AUSTSWIM Swimming and Water Safety Program Guidelines


Background and Terminology

The AUSTSWIM Council has researched the value of swimming and water safety programs and advises AUSTSWIM teachers, parents and pool management of the following key points:

  • Participation in aquatic activities must be a positive experience for all students in a safe and stimulating environment.
  • Students must be allowed to progress at their own pace and must never be forced to take part in aquatic activities.
  • Irrespective of their swimming ability, children are never safe when in or around water and must be under constant adult supervision.
The term ‘swimming and water safety’ refers to classes where educational learning outcomes of knowledge, skill and understanding are the focus. AUSTSWIM teachers of swimming and water safety are responsible for students within these classes. AUSTSWIM teachers are not qualified or

responsible for general supervision of an aquatic environment.


AUSTSWIM Swimming and Water Safety Charter

AUSTSWIM Teacher of Swimming and Water Safety guidelines provide best practice for:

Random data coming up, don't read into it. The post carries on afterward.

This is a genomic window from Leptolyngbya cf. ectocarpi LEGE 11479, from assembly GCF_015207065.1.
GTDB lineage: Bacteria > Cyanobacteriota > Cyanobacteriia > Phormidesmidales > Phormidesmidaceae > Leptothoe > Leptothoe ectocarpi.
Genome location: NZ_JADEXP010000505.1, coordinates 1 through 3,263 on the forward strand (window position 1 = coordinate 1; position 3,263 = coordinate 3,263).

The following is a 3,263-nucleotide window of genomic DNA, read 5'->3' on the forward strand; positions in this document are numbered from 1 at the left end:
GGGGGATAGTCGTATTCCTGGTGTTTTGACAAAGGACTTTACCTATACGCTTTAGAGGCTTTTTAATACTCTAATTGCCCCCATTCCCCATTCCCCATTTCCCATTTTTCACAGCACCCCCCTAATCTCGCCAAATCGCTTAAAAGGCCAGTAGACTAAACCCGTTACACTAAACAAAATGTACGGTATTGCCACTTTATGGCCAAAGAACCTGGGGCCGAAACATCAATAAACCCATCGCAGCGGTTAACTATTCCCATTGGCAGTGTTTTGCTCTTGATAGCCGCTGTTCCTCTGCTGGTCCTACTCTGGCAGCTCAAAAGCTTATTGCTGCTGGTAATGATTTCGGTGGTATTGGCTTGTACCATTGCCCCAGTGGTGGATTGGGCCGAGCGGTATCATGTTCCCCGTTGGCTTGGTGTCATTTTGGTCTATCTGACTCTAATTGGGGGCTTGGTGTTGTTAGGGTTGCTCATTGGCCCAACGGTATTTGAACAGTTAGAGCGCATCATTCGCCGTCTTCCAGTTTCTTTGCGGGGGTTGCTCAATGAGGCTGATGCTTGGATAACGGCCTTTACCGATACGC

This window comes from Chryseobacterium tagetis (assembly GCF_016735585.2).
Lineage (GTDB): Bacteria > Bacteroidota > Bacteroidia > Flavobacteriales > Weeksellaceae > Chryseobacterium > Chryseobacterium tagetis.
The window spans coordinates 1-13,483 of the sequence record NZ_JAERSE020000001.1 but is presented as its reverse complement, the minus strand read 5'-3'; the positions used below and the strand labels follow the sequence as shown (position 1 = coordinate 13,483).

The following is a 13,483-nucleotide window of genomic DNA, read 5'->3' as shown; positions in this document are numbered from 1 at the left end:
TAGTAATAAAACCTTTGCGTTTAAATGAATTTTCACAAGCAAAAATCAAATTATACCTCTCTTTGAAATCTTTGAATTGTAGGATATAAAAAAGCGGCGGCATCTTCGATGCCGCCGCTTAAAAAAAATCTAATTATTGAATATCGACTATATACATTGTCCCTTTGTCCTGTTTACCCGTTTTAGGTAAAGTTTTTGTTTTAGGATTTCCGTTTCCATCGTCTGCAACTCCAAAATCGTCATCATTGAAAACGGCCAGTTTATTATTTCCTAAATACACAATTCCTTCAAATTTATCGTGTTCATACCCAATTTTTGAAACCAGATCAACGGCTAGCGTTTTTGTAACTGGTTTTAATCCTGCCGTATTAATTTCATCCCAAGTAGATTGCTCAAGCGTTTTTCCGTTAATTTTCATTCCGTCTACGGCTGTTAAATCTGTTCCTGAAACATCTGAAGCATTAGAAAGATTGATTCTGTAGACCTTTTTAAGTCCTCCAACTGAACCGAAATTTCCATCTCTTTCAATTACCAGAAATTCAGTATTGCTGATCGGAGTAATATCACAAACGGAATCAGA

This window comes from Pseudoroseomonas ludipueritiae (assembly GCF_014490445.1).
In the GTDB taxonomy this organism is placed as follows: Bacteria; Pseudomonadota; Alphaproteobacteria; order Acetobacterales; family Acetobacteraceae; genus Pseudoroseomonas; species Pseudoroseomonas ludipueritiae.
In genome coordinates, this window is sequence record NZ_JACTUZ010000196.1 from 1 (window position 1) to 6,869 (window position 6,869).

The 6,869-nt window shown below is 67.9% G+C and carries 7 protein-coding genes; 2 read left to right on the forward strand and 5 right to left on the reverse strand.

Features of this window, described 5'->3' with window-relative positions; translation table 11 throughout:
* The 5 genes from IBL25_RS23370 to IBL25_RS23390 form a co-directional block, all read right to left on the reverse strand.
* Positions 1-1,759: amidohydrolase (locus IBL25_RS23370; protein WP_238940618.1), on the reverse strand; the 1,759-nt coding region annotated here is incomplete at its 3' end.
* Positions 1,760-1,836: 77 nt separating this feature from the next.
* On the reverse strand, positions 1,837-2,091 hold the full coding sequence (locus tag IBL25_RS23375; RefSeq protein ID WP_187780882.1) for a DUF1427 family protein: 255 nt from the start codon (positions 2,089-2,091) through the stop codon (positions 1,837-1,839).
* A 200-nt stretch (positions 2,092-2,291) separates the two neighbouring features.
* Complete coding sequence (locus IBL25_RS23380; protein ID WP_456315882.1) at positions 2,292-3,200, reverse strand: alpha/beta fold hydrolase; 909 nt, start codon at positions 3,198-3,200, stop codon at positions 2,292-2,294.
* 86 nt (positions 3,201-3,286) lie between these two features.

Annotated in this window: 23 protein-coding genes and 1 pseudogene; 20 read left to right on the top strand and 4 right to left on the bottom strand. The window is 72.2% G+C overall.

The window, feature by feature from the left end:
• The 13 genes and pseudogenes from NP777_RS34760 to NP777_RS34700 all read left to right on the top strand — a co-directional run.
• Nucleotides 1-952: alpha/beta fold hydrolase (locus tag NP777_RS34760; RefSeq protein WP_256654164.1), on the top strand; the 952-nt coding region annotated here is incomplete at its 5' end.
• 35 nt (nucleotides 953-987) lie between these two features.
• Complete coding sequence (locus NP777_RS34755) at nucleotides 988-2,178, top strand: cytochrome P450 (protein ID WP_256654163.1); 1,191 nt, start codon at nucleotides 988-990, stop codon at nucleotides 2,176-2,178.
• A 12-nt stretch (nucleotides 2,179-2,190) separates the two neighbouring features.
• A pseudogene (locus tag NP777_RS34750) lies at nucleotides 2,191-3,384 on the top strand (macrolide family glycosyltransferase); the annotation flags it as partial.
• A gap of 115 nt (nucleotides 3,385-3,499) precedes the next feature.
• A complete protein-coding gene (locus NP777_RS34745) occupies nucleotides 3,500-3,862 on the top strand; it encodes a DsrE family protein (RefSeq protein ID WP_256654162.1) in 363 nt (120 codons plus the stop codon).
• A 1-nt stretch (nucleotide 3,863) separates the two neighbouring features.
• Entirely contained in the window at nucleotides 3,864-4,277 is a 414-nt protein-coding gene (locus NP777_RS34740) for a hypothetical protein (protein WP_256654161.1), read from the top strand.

1. Aquatic industry accreditation
  2. Public and private venues, including hotel/motel, apartments, body corporate, schools, resorts
    and holiday parks delivering programs to meet the diverse needs of communities
  3. Community members visiting pools
  4. Scope of the AUSTSWIM Teacher of Swimming and Water Safety (TSW) in program delivery.
Teaching of Swimming and Water Safety Focus

Swimming and Water Safety focus is to develop strong foundation and best practice strategies for drowning prevention, safer participation in aquatic environments and swimming and water safety knowledge, skill and understanding.




The Department of Education and Training is responsible for national policies and programs that help Australians access quality Vocational Education and Training (VET).

The AUSTSWIM Teacher of Swimming and Water Safety skill set includes nationally recognised units of competency from the SIS10 Sport, Fitness and Recreation Training Package that is the national framework for skills development for the industry.

Current units of competency for the Swimming and Water Safety skill set may be found at 

The VET skill set includes basic competencies for the Swimming and Water Safety course.
AUSTSWIM Swimming and Water Safety Licence requirements are, however, over and above the aforementioned skill set. These additional AUSTSWIM requirements are documented on the AUSTSWIM website at 


Scope of Accreditation
Successful completion of the AUSTSWIM Teacher of Swimming and Water Safety course
incorporates extended learning elements aligned with IS0 17024 accreditation and AUSTSWIM